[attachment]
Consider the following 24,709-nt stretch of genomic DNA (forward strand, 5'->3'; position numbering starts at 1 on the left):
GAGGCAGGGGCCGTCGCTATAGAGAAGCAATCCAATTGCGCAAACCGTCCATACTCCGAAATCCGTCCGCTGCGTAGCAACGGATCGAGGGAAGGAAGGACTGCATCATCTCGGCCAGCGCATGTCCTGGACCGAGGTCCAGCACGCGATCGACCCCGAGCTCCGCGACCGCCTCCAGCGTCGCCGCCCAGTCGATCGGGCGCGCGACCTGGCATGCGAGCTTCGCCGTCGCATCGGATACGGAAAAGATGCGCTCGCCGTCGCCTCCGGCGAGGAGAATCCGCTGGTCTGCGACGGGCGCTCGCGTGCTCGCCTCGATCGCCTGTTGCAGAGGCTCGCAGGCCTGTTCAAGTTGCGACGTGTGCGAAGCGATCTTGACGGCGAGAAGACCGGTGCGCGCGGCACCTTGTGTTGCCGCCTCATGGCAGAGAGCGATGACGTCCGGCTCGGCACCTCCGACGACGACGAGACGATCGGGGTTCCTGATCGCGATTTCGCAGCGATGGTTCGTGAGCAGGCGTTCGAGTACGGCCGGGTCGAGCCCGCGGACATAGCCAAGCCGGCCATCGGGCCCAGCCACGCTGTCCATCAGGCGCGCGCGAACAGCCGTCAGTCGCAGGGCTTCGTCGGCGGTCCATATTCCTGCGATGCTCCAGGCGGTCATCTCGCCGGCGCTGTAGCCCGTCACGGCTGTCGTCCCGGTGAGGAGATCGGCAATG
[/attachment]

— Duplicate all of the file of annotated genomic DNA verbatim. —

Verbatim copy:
Consider the following 24,709-nt stretch of genomic DNA (forward strand, 5'->3'; position numbering starts at 1 on the left):
GAGGCAGGGGCCGTCGCTATAGAGAAGCAATCCAATTGCGCAAACCGTCCATACTCCGAAATCCGTCCGCTGCGTAGCAACGGATCGAGGGAAGGAAGGACTGCATCATCTCGGCCAGCGCATGTCCTGGACCGAGGTCCAGCACGCGATCGACCCCGAGCTCCGCGACCGCCTCCAGCGTCGCCGCCCAGTCGATCGGGCGCGCGACCTGGCATGCGAGCTTCGCCGTCGCATCGGATACGGAAAAGATGCGCTCGCCGTCGCCTCCGGCGAGGAGAATCCGCTGGTCTGCGACGGGCGCTCGCGTGCTCGCCTCGATCGCCTGTTGCAGAGGCTCGCAGGCCTGTTCAAGTTGCGACGTGTGCGAAGCGATCTTGACGGCGAGAAGACCGGTGCGCGCGGCACCTTGTGTTGCCGCCTCATGGCAGAGAGCGATGACGTCCGGCTCGGCACCTCCGACGACGACGAGACGATCGGGGTTCCTGATCGCGATTTCGCAGCGATGGTTCGTGAGCAGGCGTTCGAGTACGGCCGGGTCGAGCCCGCGGACATAGCCAAGCCGGCCATCGGGCCCAGCCACGCTGTCCATCAGGCGCGCGCGAACAGCCGTCAGTCGCAGGGCTTCGTCGGCGGTCCATATTCCTGCGATGCTCCAGGCGGTCATCTCGCCGGCGCTGTAGCCCGTCACGGCTGTCGTCCCGGTGAGGAGATCGGCAATG